Three decades of longlining in Bimini reveals long-term trends in lemon shark catch per unit effort
Published online on 01. June 2016
Three decades of longlining in Bimini, Bahamas, reveals long-term trends in lemon shark Negaprion brevirostris (Carcharhinidae) catch per unit effort
S. T. Kessel, A. C. Hansell, S. H. Gruber, T. L. Guttridge, N. E. Hussey, R. G. Perkins
In Bimini, Bahamas, the consistent employment of longlines, beginning in 1982, provided a rare opportunity to explore population trends for large resident sharks. This study assessed three shallow water longline survey periods at this location; 1982–1989, 1992–2002 and 2003–2014, with the aim of determining trends in annual catch per unit effort (CPUE) for an IUCN listed near-threatened species, the lemon shark Negaprion brevirostris. A general additive model (GAM) was used to analyse the non-linear annual CPUE values over the entire 32-year research period. The GAM displayed high variability of annual CPUE, with a peak value of 0·026 N. brevirostris per hook day (hooks day−1) in 2000. The temporal pattern of CPUE indicated an abundance trend with a complete cycle, from trough to trough, occurring over a period of approximately 18 years. The 1982–1989 survey period saw the highest proportion of mature individuals (19·8%) and the smallest average pre-caudal length (LPC; 124·8 cm). The 1992–2002 survey period had the highest average annual CPUE (0·018 hooks day−1), while the 2003–2014 research period saw largest average LPC size (134·8 cm) and the lowest average CPUE values (0·009 hooks day−1) of the entire research period. The long-term trend identified in this study provides a baseline for future assessment.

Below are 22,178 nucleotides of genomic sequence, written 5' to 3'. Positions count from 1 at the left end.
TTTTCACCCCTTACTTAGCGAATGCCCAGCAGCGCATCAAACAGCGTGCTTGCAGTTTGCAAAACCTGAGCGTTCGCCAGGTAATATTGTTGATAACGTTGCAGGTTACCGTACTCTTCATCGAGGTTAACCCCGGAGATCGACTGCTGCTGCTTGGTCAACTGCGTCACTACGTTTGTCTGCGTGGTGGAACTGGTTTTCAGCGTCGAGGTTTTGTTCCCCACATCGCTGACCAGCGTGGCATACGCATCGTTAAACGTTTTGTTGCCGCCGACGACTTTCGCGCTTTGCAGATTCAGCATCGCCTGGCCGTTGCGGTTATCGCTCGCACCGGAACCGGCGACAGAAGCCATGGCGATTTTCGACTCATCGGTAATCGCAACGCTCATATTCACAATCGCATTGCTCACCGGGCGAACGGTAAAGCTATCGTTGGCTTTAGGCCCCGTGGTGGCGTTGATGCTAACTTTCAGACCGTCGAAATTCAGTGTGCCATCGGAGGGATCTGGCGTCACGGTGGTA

Journal of Fish Biology, 88: 2144–2156. doi: 10.1111/jfb.12987